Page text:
|Publication number||US1504549 A|
|Publication date||Aug 12, 1924|
|Filing date||Aug 7, 1923|
|Priority date||Aug 7, 1923|
|Publication number||US 1504549 A, US 1504549A, US-A-1504549, US1504549 A, US1504549A|
|Inventors||Govers Francis X|
|Original Assignee||Govers Francis X|
|Export Citation||BiBTeX, EndNote, RefMan|
|Referenced by (3), Classifications (5)|
|External Links: USPTO, USPTO Assignment, Espacenet|
Patented Aug. 12, 1924.
FRANCIS x. GOVERS,
or NEW Yoax, N. Y.
METHOD OF IPREPARING SILICEOUS MATERIAL.
To all whom it may concern:
Be it known that I, FRANCIS X. Govnns, a citizen of the United States, residin at New. York city, in the county of New ork, State of New York, have invented certain new and useful Improvements in Methods of Preparing Siliceous Material; and I do hereby declare the following to be a full, clear, and exact description of the invention, such as will enable others skilled in the art to which it appertains to make and use the same.
This invention relates to the preparation of siliceous material having marked properties of adsorption. In addition to its valuable properties as an adsorptive agent this siliceous material is useful as a catalyst and a carrier for catalytic materials and for other purposes.
In his early work Graham introduced the names sol to distinguished colloidal solutions and gel to desi ate the precipitated or coagulated col oid. The word gel is used hereinafter in the sense indicated.
The methods of preparing colloidal silicic acid are and have been well known for many years and the literature contains disclosures of the comparative elfect of different concentrations of the various precipitating or coagulating agents upon solutions of sodium silicate with respect to the production of a gel. A comm'Dn method of preparing silicic acid includes the addition of a dilute solution of hydrochloric acid to a dilute solution of sodium silicate which is stirred thoroughly during the addition of the acid to ensure the proper minglin of the react ing materials. The colloidal silicic acid, according to the concentration and temperature of the solutions, will be precipitated immediately or form an opalescent mixture.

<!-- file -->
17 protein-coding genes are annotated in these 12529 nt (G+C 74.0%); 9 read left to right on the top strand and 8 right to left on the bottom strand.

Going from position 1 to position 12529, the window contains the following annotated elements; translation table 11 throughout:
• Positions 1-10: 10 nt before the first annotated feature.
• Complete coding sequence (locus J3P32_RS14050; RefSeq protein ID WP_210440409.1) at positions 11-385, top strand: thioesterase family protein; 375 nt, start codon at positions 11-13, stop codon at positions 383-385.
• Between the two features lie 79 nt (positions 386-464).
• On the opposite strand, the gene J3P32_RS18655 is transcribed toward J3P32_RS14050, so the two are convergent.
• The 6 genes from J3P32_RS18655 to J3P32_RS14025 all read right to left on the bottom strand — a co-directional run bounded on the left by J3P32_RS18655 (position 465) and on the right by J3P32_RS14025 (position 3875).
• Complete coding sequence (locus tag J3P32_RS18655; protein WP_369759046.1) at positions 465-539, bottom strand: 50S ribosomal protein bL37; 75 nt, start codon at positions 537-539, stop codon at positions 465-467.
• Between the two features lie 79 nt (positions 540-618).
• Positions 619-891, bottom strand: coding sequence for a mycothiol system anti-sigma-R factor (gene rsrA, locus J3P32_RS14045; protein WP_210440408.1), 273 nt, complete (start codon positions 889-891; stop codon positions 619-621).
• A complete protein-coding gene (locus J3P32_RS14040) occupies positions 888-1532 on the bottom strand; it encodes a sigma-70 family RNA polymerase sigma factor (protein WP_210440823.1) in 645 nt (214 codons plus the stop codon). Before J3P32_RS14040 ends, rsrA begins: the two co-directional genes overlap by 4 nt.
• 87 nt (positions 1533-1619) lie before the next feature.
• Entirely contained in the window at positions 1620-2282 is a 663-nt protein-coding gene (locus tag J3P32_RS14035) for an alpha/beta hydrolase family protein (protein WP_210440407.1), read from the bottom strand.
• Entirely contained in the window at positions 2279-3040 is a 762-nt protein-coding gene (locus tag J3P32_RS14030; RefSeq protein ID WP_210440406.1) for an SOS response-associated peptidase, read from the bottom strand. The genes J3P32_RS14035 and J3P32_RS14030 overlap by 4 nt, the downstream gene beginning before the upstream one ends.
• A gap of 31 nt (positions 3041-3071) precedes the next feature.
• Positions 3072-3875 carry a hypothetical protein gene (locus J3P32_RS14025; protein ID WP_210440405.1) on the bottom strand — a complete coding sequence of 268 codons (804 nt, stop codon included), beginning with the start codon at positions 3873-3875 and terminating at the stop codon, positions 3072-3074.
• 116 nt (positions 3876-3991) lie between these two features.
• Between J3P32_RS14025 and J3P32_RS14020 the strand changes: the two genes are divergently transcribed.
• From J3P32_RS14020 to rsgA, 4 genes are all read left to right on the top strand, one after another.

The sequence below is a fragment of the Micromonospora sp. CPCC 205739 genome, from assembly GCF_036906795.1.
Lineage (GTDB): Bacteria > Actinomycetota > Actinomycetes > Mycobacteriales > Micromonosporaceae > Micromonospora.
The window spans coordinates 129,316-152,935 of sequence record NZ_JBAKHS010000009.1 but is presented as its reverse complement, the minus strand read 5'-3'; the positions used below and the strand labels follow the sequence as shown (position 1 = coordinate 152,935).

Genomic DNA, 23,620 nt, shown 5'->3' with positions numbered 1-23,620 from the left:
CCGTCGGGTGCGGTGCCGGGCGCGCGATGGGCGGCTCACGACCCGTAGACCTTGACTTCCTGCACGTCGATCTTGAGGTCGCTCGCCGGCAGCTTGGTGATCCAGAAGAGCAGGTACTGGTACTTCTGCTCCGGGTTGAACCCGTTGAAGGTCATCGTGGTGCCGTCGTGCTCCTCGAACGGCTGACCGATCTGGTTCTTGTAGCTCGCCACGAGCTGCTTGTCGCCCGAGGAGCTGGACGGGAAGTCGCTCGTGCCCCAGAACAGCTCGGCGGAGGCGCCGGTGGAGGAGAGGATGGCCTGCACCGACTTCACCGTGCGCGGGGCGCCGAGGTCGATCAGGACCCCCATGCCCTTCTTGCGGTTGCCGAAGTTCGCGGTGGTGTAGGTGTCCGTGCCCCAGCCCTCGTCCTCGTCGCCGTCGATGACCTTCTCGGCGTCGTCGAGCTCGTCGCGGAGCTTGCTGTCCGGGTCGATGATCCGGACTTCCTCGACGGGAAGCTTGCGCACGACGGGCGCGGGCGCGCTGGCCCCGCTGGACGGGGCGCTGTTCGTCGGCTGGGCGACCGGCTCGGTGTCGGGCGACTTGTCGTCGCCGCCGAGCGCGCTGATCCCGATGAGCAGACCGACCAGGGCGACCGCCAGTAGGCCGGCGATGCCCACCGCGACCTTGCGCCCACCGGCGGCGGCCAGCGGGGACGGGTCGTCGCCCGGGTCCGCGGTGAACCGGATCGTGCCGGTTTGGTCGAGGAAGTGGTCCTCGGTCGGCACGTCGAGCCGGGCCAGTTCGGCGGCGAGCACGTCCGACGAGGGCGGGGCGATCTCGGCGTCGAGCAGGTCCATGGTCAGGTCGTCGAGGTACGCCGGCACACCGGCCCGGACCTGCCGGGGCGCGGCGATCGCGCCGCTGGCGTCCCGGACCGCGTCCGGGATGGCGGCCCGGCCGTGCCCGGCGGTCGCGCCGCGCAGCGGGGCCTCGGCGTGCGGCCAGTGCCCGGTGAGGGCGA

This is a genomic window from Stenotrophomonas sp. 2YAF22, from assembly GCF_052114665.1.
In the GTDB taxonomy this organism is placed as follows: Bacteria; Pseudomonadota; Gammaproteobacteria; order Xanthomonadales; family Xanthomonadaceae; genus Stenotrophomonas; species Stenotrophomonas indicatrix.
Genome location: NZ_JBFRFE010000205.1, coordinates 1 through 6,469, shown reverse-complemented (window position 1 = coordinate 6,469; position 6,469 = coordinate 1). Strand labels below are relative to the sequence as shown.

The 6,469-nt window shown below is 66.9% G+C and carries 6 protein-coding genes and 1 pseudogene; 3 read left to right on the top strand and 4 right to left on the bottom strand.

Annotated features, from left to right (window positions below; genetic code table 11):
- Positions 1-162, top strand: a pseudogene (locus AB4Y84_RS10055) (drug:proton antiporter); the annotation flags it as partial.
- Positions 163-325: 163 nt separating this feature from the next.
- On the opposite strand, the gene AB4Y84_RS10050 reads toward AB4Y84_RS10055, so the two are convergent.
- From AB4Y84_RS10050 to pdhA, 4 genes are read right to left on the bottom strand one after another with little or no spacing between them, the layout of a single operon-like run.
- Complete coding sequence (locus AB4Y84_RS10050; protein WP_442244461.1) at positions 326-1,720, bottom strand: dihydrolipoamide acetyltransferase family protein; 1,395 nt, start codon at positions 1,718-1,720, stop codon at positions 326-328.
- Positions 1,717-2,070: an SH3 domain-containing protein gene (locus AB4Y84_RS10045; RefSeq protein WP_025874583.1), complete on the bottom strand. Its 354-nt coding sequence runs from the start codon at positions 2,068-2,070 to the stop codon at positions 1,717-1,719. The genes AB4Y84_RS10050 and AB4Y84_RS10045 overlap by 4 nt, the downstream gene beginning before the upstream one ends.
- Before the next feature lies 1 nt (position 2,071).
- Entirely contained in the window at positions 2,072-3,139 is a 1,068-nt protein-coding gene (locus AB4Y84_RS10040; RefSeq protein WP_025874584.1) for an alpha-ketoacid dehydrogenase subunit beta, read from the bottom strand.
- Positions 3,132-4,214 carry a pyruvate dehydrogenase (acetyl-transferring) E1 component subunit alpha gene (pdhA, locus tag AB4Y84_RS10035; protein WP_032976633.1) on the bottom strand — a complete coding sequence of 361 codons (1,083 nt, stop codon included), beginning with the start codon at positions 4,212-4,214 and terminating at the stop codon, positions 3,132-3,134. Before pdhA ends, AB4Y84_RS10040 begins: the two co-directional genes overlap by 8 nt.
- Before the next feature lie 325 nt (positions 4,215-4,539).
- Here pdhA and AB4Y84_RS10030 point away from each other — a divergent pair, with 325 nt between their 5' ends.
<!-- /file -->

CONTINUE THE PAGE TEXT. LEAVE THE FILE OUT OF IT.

' This mixture, after a time interval, which Application filed August 7, 1923. Serial No. 656,298.
gel is formed to efi'ect substantially complete removal of .the contaminating substances. After washing the gel is dried and in some cases ground to a definite degree of fineness before use.
The .difficultim attending the washing of gelatinous colloids, whether pretipitated or coagulated, are manifold and suffi'ciently Well known to all chemists who have had occasion to attempt the washing of such materials. The operation is exceedingly slow and tedious and complete washing can be effected only by prolonged treatment. Moreover the washing of gelatinous colloids is attended by considerable losses of material and is therefore inefficient and wasteful.
It is the object of the present invention to avoid the difficulties of preparing silicic acid in the manner heretofore employed by eliminating washing of the material while it is in a gelatinous colloidal condition.
Further objects and advantages of the invention will be apparent as it is better understood by reference to the following specification in which the preferred embodiment of m'y'invention is described.